Adjective "lawyer" definition and examples

(Lawyer may not be an adjective, but it can be used as an adjective, click here to find out.)

Pronunciation

/ˈlɔɪə//ˈlɔːjə/

Definitions and examples

noun

A person who practises or studies law, especially (in the UK) a solicitor or a barrister or (in the US) an attorney.
  1. 'Nor will defendants who lose be made to pay more because the claimant's lawyers are being paid extra under a conditional fee.'
  2. 'We don't know, because the Act also permits the litigant and his lawyers to be excluded from the court.'
  3. 'Despite the pleas of defence lawyers, the attorney general appeared to do nothing to urge restraint.'
  4. 'They are the cost of going to the court at all, lawyers or no lawyers.'
  5. 'Obviously a purchaser may or may not choose to give power of attorney to their lawyer.'
  6. 'In a court you will never get completely unbiased when lawyers are ruling on lawyers, will you?'
  7. 'This is particularly true in schemes operated in many States where public defence lawyers are assigned to cases.'
  8. 'The Attorney general is a lawyer employed by the government of the day to provide legal advice that his client asks for.'
  9. 'The lawyers and judges involved in its administration tend to be made from the same cloth and are regarded as no better.'
  10. 'Common law lawyers tend to talk about things assuming everyone knows what they mean.'

verb

Practise law; work as a lawyer.
  1. 'All three came to the bench from lawyering, not from judging or the academy.'
  2. 'I'm just so concerned, you know, they talk about the great lawyering this defense attorney did.'
  3. 'Why would a judge make a habit of not assigning counsel or, in a contract system, condone lawyering that is like nothing at all?'
  4. 'And it seems his experience with the litigation is one thing that led him from theology to lawyering.'
  5. 'He is not even on our radar, because we need a leader to stop lawyering and start leading.'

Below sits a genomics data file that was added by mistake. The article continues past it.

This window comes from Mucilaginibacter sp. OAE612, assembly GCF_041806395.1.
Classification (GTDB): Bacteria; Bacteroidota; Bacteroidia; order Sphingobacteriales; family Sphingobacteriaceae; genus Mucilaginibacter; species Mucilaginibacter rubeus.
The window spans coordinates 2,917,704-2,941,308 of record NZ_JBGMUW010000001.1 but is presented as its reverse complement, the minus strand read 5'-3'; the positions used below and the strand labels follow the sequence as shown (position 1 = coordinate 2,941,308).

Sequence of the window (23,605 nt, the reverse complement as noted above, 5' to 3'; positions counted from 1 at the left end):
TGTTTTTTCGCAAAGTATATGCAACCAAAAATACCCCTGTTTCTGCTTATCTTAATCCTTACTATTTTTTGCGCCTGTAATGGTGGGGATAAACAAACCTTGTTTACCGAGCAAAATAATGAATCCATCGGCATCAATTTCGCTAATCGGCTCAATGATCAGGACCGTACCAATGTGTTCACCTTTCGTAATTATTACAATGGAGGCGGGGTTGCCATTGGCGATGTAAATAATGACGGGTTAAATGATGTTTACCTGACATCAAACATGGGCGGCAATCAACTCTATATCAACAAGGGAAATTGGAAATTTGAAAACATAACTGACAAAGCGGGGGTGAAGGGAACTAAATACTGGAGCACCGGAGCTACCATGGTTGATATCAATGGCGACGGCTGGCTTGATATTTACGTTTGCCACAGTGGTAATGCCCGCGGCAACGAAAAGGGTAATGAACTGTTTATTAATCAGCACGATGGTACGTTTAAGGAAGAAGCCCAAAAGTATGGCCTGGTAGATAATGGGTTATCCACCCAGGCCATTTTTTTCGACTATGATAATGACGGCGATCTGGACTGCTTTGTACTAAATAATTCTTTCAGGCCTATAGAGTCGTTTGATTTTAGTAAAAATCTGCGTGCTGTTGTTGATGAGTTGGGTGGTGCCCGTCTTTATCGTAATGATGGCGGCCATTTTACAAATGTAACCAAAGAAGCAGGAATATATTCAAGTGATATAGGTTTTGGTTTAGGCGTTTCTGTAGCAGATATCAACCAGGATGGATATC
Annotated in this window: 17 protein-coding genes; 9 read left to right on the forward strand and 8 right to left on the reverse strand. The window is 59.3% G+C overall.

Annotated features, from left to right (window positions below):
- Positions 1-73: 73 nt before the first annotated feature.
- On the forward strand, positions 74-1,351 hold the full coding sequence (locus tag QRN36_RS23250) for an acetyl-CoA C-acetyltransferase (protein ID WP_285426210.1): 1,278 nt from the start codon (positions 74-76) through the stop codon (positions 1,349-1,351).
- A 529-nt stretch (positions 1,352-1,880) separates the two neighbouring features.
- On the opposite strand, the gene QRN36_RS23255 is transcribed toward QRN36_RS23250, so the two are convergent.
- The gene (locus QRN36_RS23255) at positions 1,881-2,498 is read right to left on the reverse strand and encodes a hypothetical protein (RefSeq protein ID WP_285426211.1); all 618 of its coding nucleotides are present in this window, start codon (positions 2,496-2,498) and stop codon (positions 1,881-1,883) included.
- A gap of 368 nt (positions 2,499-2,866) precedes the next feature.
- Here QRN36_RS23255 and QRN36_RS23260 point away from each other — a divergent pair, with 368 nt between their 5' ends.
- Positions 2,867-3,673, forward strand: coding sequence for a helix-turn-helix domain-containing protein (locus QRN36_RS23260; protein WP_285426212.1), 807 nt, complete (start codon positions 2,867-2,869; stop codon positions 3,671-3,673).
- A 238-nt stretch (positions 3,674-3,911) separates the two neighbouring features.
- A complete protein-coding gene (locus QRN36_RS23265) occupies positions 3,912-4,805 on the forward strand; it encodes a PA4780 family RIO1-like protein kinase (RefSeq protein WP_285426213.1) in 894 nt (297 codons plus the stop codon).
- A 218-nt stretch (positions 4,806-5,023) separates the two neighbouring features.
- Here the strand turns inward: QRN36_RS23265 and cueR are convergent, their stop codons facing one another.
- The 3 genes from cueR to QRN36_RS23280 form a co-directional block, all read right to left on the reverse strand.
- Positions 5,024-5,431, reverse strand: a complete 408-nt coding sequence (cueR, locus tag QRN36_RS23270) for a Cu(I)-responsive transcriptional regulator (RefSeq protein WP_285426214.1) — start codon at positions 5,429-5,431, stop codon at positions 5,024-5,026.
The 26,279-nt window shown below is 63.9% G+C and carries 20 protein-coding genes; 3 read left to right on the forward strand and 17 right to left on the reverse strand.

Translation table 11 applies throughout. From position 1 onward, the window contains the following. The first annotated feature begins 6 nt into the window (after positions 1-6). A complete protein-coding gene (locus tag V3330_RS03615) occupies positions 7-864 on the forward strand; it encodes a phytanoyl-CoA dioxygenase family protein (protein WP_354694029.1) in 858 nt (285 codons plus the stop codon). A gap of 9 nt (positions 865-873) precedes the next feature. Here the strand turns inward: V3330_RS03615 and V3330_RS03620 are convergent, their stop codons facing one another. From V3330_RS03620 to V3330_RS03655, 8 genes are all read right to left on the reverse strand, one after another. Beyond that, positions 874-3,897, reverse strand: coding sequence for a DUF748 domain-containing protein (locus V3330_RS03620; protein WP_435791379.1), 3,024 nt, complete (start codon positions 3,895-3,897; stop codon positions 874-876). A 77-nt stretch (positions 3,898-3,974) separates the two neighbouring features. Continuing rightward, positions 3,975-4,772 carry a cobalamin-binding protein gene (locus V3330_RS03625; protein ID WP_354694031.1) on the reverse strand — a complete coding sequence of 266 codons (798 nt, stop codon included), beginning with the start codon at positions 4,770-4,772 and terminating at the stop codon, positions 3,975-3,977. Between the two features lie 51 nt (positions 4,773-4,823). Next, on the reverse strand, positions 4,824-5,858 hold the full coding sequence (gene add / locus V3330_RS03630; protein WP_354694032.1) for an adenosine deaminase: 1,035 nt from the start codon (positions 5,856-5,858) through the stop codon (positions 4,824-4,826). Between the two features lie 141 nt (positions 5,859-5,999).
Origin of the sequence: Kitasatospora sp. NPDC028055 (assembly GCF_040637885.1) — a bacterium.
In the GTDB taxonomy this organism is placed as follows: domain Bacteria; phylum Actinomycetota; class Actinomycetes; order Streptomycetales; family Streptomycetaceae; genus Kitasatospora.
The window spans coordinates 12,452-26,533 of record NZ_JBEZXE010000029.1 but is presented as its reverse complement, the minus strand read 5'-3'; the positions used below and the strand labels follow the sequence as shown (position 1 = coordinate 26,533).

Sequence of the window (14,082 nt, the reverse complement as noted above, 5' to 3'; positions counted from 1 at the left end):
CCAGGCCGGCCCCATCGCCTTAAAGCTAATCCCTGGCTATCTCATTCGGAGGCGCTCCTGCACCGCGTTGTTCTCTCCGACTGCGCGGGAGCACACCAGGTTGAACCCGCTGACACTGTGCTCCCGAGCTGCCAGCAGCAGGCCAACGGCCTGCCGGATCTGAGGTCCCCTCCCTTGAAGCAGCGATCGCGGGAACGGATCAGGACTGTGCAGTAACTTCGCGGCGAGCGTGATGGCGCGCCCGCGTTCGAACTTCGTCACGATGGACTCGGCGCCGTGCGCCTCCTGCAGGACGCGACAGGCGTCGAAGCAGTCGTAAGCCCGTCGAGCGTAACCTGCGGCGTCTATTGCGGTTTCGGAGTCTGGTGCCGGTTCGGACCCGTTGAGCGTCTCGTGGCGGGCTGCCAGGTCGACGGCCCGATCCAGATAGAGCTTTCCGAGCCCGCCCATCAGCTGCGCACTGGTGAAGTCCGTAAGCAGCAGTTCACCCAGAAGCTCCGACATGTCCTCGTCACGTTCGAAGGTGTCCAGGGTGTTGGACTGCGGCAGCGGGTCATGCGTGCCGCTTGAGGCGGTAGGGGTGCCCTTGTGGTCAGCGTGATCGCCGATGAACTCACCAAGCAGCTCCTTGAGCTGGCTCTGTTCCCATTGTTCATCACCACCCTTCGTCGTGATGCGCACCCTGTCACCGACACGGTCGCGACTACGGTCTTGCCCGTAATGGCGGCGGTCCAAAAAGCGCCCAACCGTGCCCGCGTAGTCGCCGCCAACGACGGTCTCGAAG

6. '‘The objective is to internalize pro bono lawyering as part of our psyche as well as part of our profession,’ he said.'
  7. 'Judging is different from lawyering, but common law judges are not trained separately from lawyers; they are barristers one day and judges the next.'
  8. 'We now need a term for the moral inverse of ‘honest graft’, organized corruption, with no redeeming features, which is yet thoroughly lawyered and irreproachable before the law.'
  9. 'Right now he is member of Parliament, and still lawyering around.'
  10. 'A substantial and somewhat turgid passage that will have been severely lawyered before it was allowed out, but even so, you begin to get a message, of sorts.'
  11. 'The heavily lawyered press release is very suspicious and leads one to conclude that he had in fact divulged the information.'
  12. 'This idea may not even require a Memorandum of Understanding, a heavily lawyered process that failed other cities in the past.'

More definitions

1. a person whose profession is to represent clients in a court of law or to advise or act for clients in other legal matters.

2. New Testament. an interpreter of the Mosaic Law. Luke 14:

3. verb (used without object)

3. to work as a lawyer; practice law. verb (used with object)

4. to submit (a case, document, or the like) to a lawyer for examination, advice, clarification, etc.

More examples(as adjective)

"slaughters can be lawyer."

"members can be lawyer."

"experts can be lawyer."

"counsels can be lawyer."

"conveyancerses can be lawyer."

More examples++